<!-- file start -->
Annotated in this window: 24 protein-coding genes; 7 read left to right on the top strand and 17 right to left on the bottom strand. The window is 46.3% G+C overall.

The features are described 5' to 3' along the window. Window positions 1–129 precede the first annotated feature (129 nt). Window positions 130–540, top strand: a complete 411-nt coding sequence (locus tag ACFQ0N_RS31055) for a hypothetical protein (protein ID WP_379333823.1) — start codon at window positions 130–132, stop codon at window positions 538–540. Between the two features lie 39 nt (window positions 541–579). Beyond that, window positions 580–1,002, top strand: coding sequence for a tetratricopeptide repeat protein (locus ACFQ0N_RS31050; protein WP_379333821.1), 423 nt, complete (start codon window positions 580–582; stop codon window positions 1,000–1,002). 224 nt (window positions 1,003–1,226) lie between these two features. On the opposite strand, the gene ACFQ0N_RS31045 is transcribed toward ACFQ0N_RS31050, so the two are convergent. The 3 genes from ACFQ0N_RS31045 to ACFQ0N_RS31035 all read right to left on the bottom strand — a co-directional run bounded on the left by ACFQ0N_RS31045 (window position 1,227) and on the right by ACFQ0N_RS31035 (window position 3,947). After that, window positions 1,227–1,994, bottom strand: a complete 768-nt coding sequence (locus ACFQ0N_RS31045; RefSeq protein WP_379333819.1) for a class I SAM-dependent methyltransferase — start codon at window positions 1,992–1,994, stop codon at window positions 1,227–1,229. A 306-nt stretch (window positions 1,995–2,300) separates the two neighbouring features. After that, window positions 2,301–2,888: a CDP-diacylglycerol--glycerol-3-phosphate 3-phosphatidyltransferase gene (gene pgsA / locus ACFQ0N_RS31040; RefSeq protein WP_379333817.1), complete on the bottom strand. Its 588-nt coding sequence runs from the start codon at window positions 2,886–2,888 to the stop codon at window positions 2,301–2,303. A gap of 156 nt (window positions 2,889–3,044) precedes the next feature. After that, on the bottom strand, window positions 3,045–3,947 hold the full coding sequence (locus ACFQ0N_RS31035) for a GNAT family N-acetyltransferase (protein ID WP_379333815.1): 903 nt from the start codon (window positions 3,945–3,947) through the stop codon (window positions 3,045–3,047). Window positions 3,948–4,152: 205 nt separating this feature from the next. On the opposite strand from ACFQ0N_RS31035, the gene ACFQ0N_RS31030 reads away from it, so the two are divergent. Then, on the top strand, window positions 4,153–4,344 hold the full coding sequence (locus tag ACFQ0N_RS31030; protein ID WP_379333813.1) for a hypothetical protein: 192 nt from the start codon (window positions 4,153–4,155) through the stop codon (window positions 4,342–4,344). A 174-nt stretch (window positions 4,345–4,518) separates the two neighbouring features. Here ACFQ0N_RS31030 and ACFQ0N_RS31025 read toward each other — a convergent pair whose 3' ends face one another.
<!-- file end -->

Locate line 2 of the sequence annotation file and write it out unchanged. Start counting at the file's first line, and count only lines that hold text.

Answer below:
The features are described 5' to 3' along the window. Window positions 1–129 precede the first annotated feature (129 nt). Window positions 130–540, top strand: a complete 411-nt coding sequence (locus tag ACFQ0N_RS31055) for a hypothetical protein (protein ID WP_379333823.1) — start codon at window positions 130–132, stop codon at window positions 538–540. Between the two features lie 39 nt (window positions 541–579). Beyond that, window positions 580–1,002, top strand: coding sequence for a tetratricopeptide repeat protein (locus ACFQ0N_RS31050; protein WP_379333821.1), 423 nt, complete (start codon window positions 580–582; stop codon window positions 1,000–1,002). 224 nt (window positions 1,003–1,226) lie between these two features. On the opposite strand, the gene ACFQ0N_RS31045 is transcribed toward ACFQ0N_RS31050, so the two are convergent. The 3 genes from ACFQ0N_RS31045 to ACFQ0N_RS31035 all read right to left on the bottom strand — a co-directional run bounded on the left by ACFQ0N_RS31045 (window position 1,227) and on the right by ACFQ0N_RS31035 (window position 3,947). After that, window positions 1,227–1,994, bottom strand: a complete 768-nt coding sequence (locus ACFQ0N_RS31045; RefSeq protein WP_379333819.1) for a class I SAM-dependent methyltransferase — start codon at window positions 1,992–1,994, stop codon at window positions 1,227–1,229. A 306-nt stretch (window positions 1,995–2,300) separates the two neighbouring features. After that, window positions 2,301–2,888: a CDP-diacylglycerol--glycerol-3-phosphate 3-phosphatidyltransferase gene (gene pgsA / locus ACFQ0N_RS31040; RefSeq protein WP_379333817.1), complete on the bottom strand. Its 588-nt coding sequence runs from the start codon at window positions 2,886–2,888 to the stop codon at window positions 2,301–2,303. A gap of 156 nt (window positions 2,889–3,044) precedes the next feature. After that, on the bottom strand, window positions 3,045–3,947 hold the full coding sequence (locus ACFQ0N_RS31035) for a GNAT family N-acetyltransferase (protein ID WP_379333815.1): 903 nt from the start codon (window positions 3,945–3,947) through the stop codon (window positions 3,045–3,047). Window positions 3,948–4,152: 205 nt separating this feature from the next. On the opposite strand from ACFQ0N_RS31035, the gene ACFQ0N_RS31030 reads away from it, so the two are divergent. Then, on the top strand, window positions 4,153–4,344 hold the full coding sequence (locus tag ACFQ0N_RS31030; protein ID WP_379333813.1) for a hypothetical protein: 192 nt from the start codon (window positions 4,153–4,155) through the stop codon (window positions 4,342–4,344). A 174-nt stretch (window positions 4,345–4,518) separates the two neighbouring features. Here ACFQ0N_RS31030 and ACFQ0N_RS31025 read toward each other — a convergent pair whose 3' ends face one another.